T.S Eliot as a Critic

Topics: Poetry, Literature, T. S. Eliot Pages: 2 (443 words) Published: January 10, 2013
In the history of written art, some of the authors and poets took the lead and pushed literature beyond its borders. Some was known well and included in cannon some was not known. Either way, these pioneers' contribution to art is undeniable. Thomas Stearns Elliot was a mortal poet but his works are immortal. I know this sentence has strong meaning and may regarded as nonsense, but at the end I'm sure this duality will disappear and there will be no confusion about his power of creating a life with words. I want to call him literary god. Because as I say, he had the power of creating things with words. If my essay was about his poems this page would have not been enough. As I said our topic is not about his poems, it's about his critical reception.

In the course of literary history some movements emerged out of need for new ways of expression. Some of them were great, stroke like a lightning, some was perfect like a statue but had no life in it and some based on illusions and natural images. Whether we like it or not they were created by great men. This pops a question in our mind. If someone hates Metaphysical poetry, should he act like it didn't exist at all? Lucky for us this question was answered by Eliot. He said a poet is not an individual who is separate from the rest of literary history. This statement is the very essence of his essay, traditional bounds should exist he said but he warned us about mere copying of some ancient or medieval poet. He was right of course, because one simply can't deny entire literary history and attempt to create a poem! This is just a fool's errand! Personally, I'm not a great fan of 18th century poetry or theatre but if I attempt to write a play I would examine every milestone in theatre which includes some of the Dryden's plays which I don't like much. But it was there before me. I can’t deny its existence.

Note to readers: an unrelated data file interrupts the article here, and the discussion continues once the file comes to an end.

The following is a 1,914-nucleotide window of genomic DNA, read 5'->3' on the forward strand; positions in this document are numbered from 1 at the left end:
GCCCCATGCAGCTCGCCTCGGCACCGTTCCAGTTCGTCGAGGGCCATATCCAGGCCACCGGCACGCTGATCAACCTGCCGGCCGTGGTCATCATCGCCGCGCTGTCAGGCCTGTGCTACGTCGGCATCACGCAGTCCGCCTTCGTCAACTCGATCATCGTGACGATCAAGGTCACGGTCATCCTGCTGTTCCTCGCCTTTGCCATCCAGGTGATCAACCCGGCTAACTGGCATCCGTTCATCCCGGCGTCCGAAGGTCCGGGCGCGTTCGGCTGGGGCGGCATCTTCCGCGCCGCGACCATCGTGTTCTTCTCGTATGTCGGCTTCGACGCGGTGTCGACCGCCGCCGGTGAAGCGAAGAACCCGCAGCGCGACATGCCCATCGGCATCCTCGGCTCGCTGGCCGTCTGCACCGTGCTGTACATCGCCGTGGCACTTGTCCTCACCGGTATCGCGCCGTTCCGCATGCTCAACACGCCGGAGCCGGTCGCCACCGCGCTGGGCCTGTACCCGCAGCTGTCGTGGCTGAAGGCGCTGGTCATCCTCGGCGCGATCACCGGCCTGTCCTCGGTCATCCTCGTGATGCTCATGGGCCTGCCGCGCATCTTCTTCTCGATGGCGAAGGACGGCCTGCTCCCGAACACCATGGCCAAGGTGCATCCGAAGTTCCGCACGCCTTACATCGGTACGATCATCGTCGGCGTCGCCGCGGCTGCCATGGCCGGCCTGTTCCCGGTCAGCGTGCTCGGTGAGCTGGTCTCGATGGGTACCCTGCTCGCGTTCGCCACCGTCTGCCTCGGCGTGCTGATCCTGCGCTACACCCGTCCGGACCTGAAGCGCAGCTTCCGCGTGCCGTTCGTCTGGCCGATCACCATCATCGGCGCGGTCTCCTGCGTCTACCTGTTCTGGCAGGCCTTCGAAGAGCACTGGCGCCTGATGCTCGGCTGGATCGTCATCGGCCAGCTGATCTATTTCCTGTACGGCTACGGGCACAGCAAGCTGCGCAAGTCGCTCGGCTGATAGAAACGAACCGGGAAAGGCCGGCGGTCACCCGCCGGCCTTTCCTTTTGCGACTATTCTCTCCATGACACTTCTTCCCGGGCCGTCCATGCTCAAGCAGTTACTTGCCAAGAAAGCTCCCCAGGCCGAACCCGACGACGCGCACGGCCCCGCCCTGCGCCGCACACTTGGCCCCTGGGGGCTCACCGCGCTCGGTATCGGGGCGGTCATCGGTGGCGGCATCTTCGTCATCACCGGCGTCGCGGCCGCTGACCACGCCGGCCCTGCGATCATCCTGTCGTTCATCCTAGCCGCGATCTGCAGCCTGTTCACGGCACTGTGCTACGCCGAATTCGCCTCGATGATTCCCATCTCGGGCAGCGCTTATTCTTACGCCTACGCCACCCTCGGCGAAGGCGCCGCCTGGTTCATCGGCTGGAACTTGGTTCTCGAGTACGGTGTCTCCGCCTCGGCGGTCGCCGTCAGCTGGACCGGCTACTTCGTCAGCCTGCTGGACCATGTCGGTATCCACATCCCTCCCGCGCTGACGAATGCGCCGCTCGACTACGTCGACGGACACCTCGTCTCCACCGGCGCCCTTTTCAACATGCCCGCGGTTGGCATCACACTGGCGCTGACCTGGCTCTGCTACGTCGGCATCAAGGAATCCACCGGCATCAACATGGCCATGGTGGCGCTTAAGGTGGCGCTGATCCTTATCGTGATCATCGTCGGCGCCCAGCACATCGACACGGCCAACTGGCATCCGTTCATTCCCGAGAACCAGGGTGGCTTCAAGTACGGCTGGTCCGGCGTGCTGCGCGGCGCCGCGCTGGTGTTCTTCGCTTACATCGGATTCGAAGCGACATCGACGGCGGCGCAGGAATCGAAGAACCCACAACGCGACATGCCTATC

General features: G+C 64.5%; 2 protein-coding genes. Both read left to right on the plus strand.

T.S Eliot was a great man because he united every movement's essential pieces. Only his ideas on spontaneity...
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